This resolved the CSF leak problem for me (or so I thought) however a day later I suffered the same headaches but this time 10x worse. The anesthetist performed a 'blood patch' where he injects your own blood into the LP area to patch the Dura. After some bed rest no more headaches!

    Now this is where it gets interesting and I am not sure what the problem is. Whenever i sit down I feel pressure from the tail bone area all the way up to my head / frontal sinuses. If I sit too long I get what feels like nerve pain around the area. I have seen a DR since and he recommended an MRI. The MRI has not been able to identify any problem whatsoever. The symptoms seem to resemble those of sciatica. When I stretch the hamstring nerves I notice significant reduction in pain (laying down and pulling one leg at a time vertically to my chest). The DR prescribed Lyrica and this helps with the pain however I cannot tolerate the side effects (depression / memory loss etc)

    I have started going to the gym now and I think I may have irritated the nerve or area as I'm suffering from pretty bad nerve pain now. What I have also noticed (and this is troubling me), I am starting to feel similar nerve pain in the heels of my feet.

    I really do not know what to do. I have a standing desk at work and that resolves the problem of sitting down too much but now my heels are hurting I can't stand either!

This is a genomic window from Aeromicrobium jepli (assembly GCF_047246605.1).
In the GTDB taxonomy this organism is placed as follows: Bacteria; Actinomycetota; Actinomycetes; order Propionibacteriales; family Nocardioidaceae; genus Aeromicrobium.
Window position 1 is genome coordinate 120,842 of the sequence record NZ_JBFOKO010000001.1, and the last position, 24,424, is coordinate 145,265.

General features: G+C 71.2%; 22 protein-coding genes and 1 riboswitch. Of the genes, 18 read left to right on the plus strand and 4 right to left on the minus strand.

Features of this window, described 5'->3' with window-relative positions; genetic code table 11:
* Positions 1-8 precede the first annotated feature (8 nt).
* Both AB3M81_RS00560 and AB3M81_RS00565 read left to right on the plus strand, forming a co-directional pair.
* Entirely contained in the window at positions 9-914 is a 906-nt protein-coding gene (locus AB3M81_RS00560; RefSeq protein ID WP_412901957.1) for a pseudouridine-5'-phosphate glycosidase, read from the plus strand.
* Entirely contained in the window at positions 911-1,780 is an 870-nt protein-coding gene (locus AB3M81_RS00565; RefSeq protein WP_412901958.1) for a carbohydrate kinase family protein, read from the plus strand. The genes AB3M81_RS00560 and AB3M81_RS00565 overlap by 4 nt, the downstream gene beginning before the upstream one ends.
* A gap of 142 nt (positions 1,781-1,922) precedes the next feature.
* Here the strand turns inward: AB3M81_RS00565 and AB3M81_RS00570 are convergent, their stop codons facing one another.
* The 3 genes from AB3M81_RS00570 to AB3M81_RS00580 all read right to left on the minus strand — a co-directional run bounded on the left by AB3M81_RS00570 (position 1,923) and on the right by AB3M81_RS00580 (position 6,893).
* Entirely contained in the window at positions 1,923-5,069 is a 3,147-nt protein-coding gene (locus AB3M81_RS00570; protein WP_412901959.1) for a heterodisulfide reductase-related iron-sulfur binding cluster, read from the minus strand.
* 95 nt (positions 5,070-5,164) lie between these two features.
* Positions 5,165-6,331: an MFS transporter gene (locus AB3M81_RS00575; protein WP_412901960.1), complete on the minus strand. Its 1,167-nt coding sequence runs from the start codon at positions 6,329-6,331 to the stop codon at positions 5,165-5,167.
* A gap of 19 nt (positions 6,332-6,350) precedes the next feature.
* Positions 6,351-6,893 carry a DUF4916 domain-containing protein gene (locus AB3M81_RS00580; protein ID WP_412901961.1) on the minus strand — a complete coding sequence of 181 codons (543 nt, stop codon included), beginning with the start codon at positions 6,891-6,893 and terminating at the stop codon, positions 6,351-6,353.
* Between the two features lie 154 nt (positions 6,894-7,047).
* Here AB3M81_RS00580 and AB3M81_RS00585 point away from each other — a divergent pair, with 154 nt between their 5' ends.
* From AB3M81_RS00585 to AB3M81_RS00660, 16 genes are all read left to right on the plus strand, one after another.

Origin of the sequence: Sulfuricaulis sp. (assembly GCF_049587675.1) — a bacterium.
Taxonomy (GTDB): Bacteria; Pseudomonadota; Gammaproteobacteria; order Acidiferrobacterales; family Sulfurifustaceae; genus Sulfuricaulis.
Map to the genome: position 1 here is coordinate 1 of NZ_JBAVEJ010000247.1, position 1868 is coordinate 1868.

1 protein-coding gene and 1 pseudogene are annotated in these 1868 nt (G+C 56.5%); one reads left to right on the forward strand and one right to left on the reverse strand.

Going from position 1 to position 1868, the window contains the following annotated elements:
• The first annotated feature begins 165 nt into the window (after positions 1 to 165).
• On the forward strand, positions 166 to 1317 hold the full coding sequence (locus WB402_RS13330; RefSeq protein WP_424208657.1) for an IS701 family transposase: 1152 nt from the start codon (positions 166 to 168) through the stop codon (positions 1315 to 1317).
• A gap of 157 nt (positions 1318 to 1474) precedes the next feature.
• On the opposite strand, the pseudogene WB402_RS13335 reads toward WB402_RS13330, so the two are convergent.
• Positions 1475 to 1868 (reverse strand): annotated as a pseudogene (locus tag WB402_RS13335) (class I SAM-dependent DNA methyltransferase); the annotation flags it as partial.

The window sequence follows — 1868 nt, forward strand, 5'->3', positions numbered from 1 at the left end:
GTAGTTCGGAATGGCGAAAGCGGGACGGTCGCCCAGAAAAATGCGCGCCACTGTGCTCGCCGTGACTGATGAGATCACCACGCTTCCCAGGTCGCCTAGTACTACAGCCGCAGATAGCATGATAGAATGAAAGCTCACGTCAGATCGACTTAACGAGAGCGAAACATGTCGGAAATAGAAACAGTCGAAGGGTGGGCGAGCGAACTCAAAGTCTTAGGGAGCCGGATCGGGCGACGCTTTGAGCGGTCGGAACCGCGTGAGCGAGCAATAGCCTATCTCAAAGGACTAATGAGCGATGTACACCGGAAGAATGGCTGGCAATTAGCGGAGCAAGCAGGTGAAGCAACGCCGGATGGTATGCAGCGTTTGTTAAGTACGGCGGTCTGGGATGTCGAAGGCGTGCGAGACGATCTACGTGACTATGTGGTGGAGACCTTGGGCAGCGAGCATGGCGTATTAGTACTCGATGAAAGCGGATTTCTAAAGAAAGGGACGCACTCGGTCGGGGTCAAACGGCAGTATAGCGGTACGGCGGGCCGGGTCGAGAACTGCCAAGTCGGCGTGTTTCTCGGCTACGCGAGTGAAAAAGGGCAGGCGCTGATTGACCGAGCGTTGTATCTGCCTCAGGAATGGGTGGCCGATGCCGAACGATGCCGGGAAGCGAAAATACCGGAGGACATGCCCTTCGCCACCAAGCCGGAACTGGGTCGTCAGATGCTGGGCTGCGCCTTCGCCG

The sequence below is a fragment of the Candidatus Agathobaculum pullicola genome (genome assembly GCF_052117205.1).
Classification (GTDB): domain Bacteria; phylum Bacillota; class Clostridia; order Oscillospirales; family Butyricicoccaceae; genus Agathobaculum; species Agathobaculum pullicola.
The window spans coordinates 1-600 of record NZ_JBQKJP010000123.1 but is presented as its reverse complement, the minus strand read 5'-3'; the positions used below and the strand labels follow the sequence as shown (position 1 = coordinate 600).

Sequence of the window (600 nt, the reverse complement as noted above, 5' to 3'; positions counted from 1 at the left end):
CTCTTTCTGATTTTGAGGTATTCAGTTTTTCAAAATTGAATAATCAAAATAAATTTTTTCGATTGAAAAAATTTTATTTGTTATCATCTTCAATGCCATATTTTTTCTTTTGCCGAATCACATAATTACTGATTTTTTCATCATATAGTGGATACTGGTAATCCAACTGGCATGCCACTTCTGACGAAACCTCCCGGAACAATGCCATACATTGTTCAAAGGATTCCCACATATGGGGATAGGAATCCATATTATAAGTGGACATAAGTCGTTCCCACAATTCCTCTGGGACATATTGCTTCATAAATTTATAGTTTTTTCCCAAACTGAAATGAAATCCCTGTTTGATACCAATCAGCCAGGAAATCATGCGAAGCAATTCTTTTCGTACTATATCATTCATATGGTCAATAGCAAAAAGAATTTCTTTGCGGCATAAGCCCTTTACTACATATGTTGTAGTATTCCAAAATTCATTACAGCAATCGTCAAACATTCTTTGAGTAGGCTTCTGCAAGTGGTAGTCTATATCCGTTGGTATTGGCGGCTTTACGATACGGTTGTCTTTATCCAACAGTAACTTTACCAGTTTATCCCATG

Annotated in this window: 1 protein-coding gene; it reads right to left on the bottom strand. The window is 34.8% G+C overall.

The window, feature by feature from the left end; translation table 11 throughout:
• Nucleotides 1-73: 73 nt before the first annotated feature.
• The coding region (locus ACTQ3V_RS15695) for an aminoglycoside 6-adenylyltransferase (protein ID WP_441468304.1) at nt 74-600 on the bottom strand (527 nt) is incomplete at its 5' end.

I don't understand why I have these pressure type issues when I sit down. It indicates to me that maybe the DR has brushed a nerve and punctured my Dura at the same time. Is it possible I have some kind of minor leak?

    I don't believe the leak can be detected via imaging. The MRI came up with nothing. The CT scans came up with nothing. Therefore what are the options??


    davedsel responded:
    Hello, Aaron. Welcome.

    The only advice I could give would be for you to continue to do research and see the right kind of spine specialists. There is a Tip at the top of this WebMD community that lists recommended steps for getting back pain diagnosed and treated. Within that thread are links to websites that have good information regarding spinal problems and solutions.